Power – Redefining a Dirty Word

By Frances M. Lappé in Creativity on October 1st, 2007 / No Comments

A teacher friend of mine once asked his tenth graders to blurt out the first words that came to mind on hearing the word “power.” They came out with “money,” “parents,” “guns,” “bullies,” “Adolf Hitler.” And in my workshops with adults, I’ve also heard “fist,” “law,” “corrupt” and “politicians.”

As long as we conceive of power as the capacity to exert one’s will over another, it is scary: Power can manipulate, coerce and destroy. And as long as we are convinced we have none, power will always look bad. Even my hero journalist Bill Moyers recently reinforced a view of power as categorically negative. “The further you get from power,” he said, “the closer you get to the truth.”

But wait. Power is simply our capacity to act. “Power is necessary to produce the changes I want in my community,” Margaret Moore of the citizens’ group Allied Communities of Tarrant in Fort Worth, Texas, told me. She and many Americans are returning power to its Latin root, meaning “to be able.” Through this lens, it’s clear that we each have some. We realize, for one, that we have no choice about whether to be world changers.

If we accept ecology’s insights that we exist in densely woven networks, then we must also accept that every choice we make sends out ripples, even if we’re not consciously choosing. So the choice we have is not whether but rather how we change the world. All this means that public life is not simply what officials and other “big shots” have. We each have rich public lives in our roles as parents, citizen movers and shakers, purchasers, voters, clients, workers, employers and investors.

Related evidence of our power is so obvious it is often overlooked. Human beings show up in radically different notches on the “ethical scale” depending on the culture in which we live. In Japan, “only” 15 percent of men beat up their spouses. In many other countries, over half do. The murder rate in the United States is four times higher than in Western Europe, Canada, Australia, and Japan.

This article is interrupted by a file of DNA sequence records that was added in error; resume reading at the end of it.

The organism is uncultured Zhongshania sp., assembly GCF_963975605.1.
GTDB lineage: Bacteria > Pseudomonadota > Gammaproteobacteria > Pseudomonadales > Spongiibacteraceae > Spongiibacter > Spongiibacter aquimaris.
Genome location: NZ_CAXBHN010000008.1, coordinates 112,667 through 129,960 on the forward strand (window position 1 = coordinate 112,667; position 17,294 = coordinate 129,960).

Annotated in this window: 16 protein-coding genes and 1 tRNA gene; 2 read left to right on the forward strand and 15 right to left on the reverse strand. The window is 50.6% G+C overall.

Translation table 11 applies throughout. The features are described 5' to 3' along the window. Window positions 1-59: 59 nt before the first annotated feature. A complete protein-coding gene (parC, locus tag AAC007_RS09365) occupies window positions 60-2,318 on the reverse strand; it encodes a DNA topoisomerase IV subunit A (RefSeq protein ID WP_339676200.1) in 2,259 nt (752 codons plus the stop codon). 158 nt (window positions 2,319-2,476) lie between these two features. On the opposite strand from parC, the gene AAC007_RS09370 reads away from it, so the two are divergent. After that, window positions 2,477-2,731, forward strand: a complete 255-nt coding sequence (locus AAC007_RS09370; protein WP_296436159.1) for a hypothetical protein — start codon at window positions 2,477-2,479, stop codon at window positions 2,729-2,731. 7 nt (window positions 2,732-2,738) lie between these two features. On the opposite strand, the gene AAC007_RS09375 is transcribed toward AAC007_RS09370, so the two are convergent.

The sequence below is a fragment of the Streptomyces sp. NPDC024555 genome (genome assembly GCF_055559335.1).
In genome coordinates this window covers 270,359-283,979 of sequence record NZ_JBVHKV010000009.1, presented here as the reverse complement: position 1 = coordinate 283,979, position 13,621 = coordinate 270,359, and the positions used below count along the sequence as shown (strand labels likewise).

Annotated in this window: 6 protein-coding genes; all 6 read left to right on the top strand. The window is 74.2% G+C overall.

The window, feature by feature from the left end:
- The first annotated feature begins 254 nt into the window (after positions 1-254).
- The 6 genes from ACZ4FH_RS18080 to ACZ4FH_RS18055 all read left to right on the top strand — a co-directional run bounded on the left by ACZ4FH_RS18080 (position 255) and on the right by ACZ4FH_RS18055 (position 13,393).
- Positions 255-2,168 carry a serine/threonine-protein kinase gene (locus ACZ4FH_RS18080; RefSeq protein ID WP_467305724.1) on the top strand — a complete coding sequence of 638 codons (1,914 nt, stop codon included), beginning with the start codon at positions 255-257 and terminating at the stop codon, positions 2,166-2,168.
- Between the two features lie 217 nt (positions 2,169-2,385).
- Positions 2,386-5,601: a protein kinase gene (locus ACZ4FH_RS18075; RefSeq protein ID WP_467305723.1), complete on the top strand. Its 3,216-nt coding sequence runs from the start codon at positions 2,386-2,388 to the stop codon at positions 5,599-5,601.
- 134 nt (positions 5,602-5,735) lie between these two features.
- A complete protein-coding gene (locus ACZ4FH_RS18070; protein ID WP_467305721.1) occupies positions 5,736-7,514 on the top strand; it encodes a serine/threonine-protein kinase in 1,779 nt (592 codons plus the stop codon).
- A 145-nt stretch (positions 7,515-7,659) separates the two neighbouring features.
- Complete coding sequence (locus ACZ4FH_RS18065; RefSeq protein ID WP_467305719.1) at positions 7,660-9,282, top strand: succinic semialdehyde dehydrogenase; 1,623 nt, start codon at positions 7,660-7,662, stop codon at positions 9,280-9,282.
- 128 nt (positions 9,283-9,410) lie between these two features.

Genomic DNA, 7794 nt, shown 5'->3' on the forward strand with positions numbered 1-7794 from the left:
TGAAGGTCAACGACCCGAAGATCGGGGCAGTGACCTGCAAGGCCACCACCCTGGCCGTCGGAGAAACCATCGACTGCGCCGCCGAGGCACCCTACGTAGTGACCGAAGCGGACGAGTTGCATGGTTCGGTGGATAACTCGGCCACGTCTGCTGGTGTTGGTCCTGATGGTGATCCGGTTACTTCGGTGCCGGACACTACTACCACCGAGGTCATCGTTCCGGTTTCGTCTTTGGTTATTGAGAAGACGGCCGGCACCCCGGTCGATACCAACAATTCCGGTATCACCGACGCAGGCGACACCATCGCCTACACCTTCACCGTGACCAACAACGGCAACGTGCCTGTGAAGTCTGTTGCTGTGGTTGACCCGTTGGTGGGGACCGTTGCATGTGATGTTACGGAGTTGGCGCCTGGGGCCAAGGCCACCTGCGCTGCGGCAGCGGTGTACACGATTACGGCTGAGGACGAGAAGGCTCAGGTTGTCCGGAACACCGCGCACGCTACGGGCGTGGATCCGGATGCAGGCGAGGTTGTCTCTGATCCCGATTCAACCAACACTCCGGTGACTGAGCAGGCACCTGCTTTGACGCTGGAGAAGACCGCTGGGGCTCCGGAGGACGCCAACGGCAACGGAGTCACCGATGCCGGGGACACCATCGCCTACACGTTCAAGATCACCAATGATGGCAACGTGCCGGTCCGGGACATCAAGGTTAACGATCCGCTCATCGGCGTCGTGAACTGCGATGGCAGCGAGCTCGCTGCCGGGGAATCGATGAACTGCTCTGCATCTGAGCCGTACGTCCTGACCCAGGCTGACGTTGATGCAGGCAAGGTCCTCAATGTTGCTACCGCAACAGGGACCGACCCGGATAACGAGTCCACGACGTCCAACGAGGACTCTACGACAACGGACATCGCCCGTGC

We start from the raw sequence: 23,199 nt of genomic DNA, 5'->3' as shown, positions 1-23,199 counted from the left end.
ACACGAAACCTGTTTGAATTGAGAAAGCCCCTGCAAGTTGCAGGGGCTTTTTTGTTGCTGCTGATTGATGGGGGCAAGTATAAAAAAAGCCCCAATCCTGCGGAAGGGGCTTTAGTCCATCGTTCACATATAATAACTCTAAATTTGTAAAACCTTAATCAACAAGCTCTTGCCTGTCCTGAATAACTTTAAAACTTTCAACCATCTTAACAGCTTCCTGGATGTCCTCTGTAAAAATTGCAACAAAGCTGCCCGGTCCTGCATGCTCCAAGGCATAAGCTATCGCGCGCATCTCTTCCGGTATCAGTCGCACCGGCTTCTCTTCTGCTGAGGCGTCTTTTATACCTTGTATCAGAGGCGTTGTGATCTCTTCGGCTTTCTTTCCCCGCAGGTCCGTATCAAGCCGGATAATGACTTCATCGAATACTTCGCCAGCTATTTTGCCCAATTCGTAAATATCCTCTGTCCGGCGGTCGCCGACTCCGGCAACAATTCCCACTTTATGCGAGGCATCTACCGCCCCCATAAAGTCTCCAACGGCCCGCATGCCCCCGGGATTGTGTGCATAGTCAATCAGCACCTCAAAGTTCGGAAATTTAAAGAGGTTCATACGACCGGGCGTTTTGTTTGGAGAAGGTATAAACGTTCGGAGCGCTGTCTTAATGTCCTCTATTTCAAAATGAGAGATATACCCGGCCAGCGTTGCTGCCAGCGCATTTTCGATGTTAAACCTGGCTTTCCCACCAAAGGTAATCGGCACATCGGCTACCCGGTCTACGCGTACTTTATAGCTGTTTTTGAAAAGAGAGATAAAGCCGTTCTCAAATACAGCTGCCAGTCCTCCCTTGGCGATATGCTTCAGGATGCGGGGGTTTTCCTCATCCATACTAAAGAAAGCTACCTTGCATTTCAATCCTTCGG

Plus, behavior can change quickly. Germany moved from a country in which millions of its citizens went along with mass murder to become – in a single generation – one of the world’s more respected nations. So what do these differences and the speed of change in behavior tell us? That it is culture, not fixed aspects of human nature, which largely determines the prevalence of cooperation or brutality, honesty or deceit. And since we create culture through our daily choices, then we do, each of us, wield enormous power.

Related, empowering findings of neuroscience also confirm our power. They reveal our interdependence to be vastly greater than we’d ever imagined:

In the early 1990s, neuroscientists were studying the brain activity of monkeys, particularly in the part of the brain’s frontal lobe associated with distinct actions, such as reaching or eating. They saw specific neurons firing for specific activities. But then they noticed something they didn’t expect at all: The very same neurons fired when a monkey was simply watching another monkey perform the action.

“Monkey see, monkey do” suddenly took on a whole new meaning for me. Since we humans are wired like our close relatives, when we observe someone else, our own brains are simultaneously experiencing at least something of what that person is experiencing. More recent work studying humans has borne out of this truth.

These copycats are called “mirror neurons,” and to me their implications are staggering. We do walk in one other’s shoes, whether we want to or not. “[Our] intimate brain-to-brain link-up… lets us affect the brain – and so the body – of everyone we interact with, just as they do us,” writes Daniel Goleman, PhD, in his book Social Intelligence: The New Science of Human Relationships.

We literally experience and therefore co-create one another, moment to moment. For me, our imprintability is itself a source of hope. We can be certain that our actions, and perhaps our mental states, register in others. We change anyone observing us. That’s power.

And we never know who’s watching. Just think: It may be when we feel most marginalized and unheard, but still act with resolve, that someone is listening or watching and their life is forever changed.

Just as important, these findings of neuroscience give us insight into how to change ourselves. Want to become more courageous? Hang out with courageous people. Whom we choose as friends, as partners, whom we spend time with – these may be our most important choices; and “spending time” means more than face-to-face contact. What we witness on TV, in films and on the Internet, what we read and therefore imagine – all are firing mirror neurons in our brains and forming us.